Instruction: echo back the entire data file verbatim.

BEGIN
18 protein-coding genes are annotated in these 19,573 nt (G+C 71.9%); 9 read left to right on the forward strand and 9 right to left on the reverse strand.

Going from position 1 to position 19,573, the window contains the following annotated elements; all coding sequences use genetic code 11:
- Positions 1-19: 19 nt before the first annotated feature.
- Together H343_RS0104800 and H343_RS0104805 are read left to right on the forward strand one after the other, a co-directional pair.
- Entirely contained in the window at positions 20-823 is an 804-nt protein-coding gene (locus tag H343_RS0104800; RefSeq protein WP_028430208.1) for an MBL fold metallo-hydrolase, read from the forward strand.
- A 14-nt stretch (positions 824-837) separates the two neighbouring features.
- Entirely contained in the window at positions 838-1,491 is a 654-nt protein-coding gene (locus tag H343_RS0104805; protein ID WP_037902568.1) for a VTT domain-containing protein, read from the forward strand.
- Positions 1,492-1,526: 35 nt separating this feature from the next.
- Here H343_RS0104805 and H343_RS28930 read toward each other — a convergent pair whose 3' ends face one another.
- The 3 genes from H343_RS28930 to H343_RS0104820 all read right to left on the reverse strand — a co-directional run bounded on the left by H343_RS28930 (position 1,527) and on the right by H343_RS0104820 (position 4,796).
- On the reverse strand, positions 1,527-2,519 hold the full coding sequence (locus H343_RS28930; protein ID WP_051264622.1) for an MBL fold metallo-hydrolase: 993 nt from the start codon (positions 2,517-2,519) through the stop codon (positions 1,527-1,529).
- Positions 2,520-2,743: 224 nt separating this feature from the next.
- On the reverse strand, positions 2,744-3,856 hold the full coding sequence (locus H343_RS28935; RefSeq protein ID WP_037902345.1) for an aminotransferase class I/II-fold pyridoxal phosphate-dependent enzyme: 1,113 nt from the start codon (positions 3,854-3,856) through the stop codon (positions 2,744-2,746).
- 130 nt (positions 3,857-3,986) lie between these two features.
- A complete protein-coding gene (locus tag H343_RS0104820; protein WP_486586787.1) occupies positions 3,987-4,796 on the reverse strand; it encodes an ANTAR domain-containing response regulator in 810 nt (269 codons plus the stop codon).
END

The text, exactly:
18 protein-coding genes are annotated in these 19,573 nt (G+C 71.9%); 9 read left to right on the forward strand and 9 right to left on the reverse strand.

Going from position 1 to position 19,573, the window contains the following annotated elements; all coding sequences use genetic code 11:
- Positions 1-19: 19 nt before the first annotated feature.
- Together H343_RS0104800 and H343_RS0104805 are read left to right on the forward strand one after the other, a co-directional pair.
- Entirely contained in the window at positions 20-823 is an 804-nt protein-coding gene (locus tag H343_RS0104800; RefSeq protein WP_028430208.1) for an MBL fold metallo-hydrolase, read from the forward strand.
- A 14-nt stretch (positions 824-837) separates the two neighbouring features.
- Entirely contained in the window at positions 838-1,491 is a 654-nt protein-coding gene (locus tag H343_RS0104805; protein ID WP_037902568.1) for a VTT domain-containing protein, read from the forward strand.
- Positions 1,492-1,526: 35 nt separating this feature from the next.
- Here H343_RS0104805 and H343_RS28930 read toward each other — a convergent pair whose 3' ends face one another.
- The 3 genes from H343_RS28930 to H343_RS0104820 all read right to left on the reverse strand — a co-directional run bounded on the left by H343_RS28930 (position 1,527) and on the right by H343_RS0104820 (position 4,796).
- On the reverse strand, positions 1,527-2,519 hold the full coding sequence (locus H343_RS28930; protein ID WP_051264622.1) for an MBL fold metallo-hydrolase: 993 nt from the start codon (positions 2,517-2,519) through the stop codon (positions 1,527-1,529).
- Positions 2,520-2,743: 224 nt separating this feature from the next.
- On the reverse strand, positions 2,744-3,856 hold the full coding sequence (locus H343_RS28935; RefSeq protein ID WP_037902345.1) for an aminotransferase class I/II-fold pyridoxal phosphate-dependent enzyme: 1,113 nt from the start codon (positions 3,854-3,856) through the stop codon (positions 2,744-2,746).
- 130 nt (positions 3,857-3,986) lie between these two features.
- A complete protein-coding gene (locus tag H343_RS0104820; protein WP_486586787.1) occupies positions 3,987-4,796 on the reverse strand; it encodes an ANTAR domain-containing response regulator in 810 nt (269 codons plus the stop codon).